Over the past 30 years, marine scientists and researchers has made a tremendous scientific gain in understanding how marine ecosystems work to help in preserving the marine life. Giving us some tips to participate in this preserving process and here are some of the researchers’ ways to help our marine society becomes better.
1. Eat sustainable seafood.
Global fisheries are on the verge of collapse. According to the U.N. Food and Agriculture Organization (FAO), three quarters of the world’s fisheries are now over exploited, significantly depleted or recovering from over exploitation.
2. Reduce Energy
Carbon dioxide from burning fossil fuels is making our oceans more acidic. One consequence could be the loss of corals on a global scale, as their calcium skeletons are weakened by the increasing acidity of the water. There are many simple ways you can reduce your energy use. Ride a bike, walk or use public transportation. Use high efficiency appliances in your home. Turn off appliances when they aren’t in use. Turn up your thermostat a few degrees in the summer and down a few degrees in the winter. Use compact fluorescent light bulbs in your house.
3. Use reusable plastic
Plastics that end up as ocean debris contribute to habitat destruction, degrades marine habitats and contributes to the deaths of many marine animals, entangle and kill tens of thousands of marine animals each year. Because floating plastic often resembles food to many marine birds, sea turtles and marine mammals, they can choke or starve because their digestive systems get blocked when they eat it. To limit your impact, carry a reusable water bottle, store food in no disposable containers, bring your own cloth tote or other reusable bag when shopping, and recycle whenever possible.
4. Properly dispose of hazardous materials.
Motor oil and other hazardous materials often end up washing into coastal areas because they aren’t disposed of properly. This pollutes the water and hurts the overall health of our oceans. Be sure to dispose of hazardous waste in an environmentally safe way.
5. Use less fertilizer
When fertilizers are used in gardening and agriculture, the excess eventually ends up in the ocean. One result is a “dead zone” — an area with very low levels of oxygen in the water — the size of New Jersey in the Gulf of Mexico during the spring and summer. Since all marine life requires oxygen to live, including fish and shrimp, they must flee the area or die. Many other coastal areas are at risk too. So, use fertilizer sparingly and remember more is usually not better.
6. Help Take Care of the Beach
Whether you enjoy diving, surfing, or relaxing on the beach, always clean up after yourself. Much of the plastic and debris found in the ocean has its beginnings in beach litter. As beach crowds increase, so does the amount of trash leave behind. Don’t let your day at the beach contribute to the destruction of our oceans. Bring a trash bag with you for your garbage and volunteer for beach clean-ups. Explore and appreciate the ocean without interfering with wildlife or removing rocks and coral. Go even further by encouraging others to respect the marine environment or by participating in local beach cleanups.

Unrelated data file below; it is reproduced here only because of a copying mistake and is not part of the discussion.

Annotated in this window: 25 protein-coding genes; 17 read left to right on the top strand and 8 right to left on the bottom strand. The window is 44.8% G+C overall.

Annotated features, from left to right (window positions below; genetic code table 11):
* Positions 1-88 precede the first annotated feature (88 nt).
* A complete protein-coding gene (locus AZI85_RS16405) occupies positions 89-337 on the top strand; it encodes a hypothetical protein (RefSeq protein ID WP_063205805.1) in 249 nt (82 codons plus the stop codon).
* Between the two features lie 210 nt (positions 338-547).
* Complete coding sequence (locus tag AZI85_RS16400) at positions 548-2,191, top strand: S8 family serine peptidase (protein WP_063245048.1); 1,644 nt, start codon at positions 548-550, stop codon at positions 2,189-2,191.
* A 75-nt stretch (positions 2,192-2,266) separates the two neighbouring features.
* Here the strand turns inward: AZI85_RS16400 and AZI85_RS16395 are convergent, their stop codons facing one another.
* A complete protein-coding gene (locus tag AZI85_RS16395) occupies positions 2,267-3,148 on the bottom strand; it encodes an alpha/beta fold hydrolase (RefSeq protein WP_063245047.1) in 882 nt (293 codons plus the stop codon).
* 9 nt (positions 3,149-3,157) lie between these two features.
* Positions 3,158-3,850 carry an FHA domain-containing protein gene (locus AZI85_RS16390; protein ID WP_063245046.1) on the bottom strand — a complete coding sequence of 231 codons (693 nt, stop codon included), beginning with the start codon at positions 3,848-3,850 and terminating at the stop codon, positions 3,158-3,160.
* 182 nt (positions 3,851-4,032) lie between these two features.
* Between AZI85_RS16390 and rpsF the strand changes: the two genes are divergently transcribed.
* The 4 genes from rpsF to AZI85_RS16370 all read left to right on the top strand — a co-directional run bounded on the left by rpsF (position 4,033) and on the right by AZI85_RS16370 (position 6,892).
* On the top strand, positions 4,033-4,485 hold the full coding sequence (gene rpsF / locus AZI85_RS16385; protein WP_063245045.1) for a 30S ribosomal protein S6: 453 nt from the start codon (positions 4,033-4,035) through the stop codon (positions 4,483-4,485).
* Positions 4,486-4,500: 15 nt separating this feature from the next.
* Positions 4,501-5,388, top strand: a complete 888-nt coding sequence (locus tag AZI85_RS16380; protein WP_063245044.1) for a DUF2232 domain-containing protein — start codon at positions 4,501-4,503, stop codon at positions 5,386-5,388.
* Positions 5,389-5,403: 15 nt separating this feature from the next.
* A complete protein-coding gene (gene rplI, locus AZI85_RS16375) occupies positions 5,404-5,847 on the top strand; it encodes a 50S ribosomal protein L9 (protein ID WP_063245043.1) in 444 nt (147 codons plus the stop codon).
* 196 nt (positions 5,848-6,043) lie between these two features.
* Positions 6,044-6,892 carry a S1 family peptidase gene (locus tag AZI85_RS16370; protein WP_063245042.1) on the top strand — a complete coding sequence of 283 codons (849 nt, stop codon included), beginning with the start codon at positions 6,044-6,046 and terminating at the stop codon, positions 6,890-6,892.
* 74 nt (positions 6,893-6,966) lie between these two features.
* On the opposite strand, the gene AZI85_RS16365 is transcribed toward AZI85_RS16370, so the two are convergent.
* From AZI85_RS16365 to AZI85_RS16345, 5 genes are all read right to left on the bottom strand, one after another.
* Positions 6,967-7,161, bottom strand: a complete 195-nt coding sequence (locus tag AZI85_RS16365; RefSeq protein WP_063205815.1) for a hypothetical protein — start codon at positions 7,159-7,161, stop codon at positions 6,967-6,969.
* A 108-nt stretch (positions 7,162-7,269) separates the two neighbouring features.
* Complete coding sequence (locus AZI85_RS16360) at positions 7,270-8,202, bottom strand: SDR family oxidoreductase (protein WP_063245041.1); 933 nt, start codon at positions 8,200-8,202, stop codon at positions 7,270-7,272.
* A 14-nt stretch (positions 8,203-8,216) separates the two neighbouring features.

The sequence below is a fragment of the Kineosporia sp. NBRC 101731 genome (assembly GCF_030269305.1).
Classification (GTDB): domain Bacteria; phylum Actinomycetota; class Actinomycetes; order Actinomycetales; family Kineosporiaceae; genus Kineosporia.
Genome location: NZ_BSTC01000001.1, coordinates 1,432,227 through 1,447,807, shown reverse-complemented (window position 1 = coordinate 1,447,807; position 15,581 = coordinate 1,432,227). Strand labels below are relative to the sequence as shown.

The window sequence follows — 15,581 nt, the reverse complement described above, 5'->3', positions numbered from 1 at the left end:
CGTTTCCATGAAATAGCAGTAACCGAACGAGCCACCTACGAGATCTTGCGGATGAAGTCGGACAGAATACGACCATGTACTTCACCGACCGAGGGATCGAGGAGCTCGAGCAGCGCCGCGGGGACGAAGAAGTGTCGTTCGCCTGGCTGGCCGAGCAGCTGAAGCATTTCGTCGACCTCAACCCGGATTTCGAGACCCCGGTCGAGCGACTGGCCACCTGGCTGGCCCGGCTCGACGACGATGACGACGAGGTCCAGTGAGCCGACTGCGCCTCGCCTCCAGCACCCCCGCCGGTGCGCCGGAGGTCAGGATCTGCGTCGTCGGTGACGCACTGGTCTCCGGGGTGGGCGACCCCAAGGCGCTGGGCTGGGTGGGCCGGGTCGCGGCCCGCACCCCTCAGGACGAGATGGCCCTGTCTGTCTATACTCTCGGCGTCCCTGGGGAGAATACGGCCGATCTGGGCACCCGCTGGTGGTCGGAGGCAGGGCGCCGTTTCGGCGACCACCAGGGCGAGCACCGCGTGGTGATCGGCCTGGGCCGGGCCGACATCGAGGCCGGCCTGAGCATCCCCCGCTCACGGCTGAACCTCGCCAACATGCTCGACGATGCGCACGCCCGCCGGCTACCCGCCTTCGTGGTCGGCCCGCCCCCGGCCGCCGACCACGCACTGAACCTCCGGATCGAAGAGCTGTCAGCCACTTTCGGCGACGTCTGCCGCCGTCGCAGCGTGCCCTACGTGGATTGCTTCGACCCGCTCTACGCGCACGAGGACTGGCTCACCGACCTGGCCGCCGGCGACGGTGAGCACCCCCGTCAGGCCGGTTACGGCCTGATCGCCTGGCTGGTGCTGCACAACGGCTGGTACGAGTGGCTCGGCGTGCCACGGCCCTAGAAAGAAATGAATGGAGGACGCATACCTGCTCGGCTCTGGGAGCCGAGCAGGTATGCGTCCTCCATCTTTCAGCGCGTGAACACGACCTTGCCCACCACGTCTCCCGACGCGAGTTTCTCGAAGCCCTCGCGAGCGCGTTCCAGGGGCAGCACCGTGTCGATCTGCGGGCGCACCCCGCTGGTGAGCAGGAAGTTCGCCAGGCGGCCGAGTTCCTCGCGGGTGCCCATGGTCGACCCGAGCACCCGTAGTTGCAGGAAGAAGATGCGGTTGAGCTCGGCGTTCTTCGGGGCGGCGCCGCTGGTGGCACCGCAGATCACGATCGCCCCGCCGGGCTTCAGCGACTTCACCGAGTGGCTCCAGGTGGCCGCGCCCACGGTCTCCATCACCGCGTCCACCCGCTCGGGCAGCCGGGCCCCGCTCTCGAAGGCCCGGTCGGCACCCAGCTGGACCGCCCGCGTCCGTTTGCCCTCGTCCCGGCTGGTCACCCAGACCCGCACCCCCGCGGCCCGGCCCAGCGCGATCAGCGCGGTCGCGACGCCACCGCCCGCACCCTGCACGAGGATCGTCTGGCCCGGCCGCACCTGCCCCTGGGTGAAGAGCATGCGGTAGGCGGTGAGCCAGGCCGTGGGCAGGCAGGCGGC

6. Be an Ocean-Friendly Pet Owner
Read pet food labels and consider seafood sustainability when choosing a diet for your pet. Never flush cat litter, which can contain pathogens harmful to marine life. Avoid stocking your aquarium with wild-caught saltwater fish, and never release any aquarium fish into the ocean or other bodies of water, a practice that can introduce non-native species harmful to the existing ecosystem.
7. Travel the Ocean Responsibly
Practice responsible boating, kayaking, and other recreational activities on the water. Never throw anything overboard and be aware of marine life in the waters around you. If you’re set on taking a cruise for your next vacation, do some research to find the Eco-friendliest option.
8. Influence Change in Your Community
Research the ocean policies of public officials before you vote or contact your local representatives to let them know you support marine conservation projects. Consider patronizing restaurants and grocery stores that offer only sustainable seafood and speak up about your concerns if you spot a threatened species on the menu or at the seafood counter.
9. Educate Yourself About Oceans and Marine Life
All life on Earth is connected to the ocean and its inhabitants. The more you learn about the issues facing this vital system, the more you’ll want to help ensure its health—then share that knowledge to educate and inspire others.
10. Support Organizations Working to Protect the Ocean
Many institutes and organizations are fighting to protect ocean habitats and marine wildlife. Find a national organization and consider giving financial support or volunteering for hands-on work or advocacy. If you live near the coast, join up with a local branch or group and get involved in projects close to home.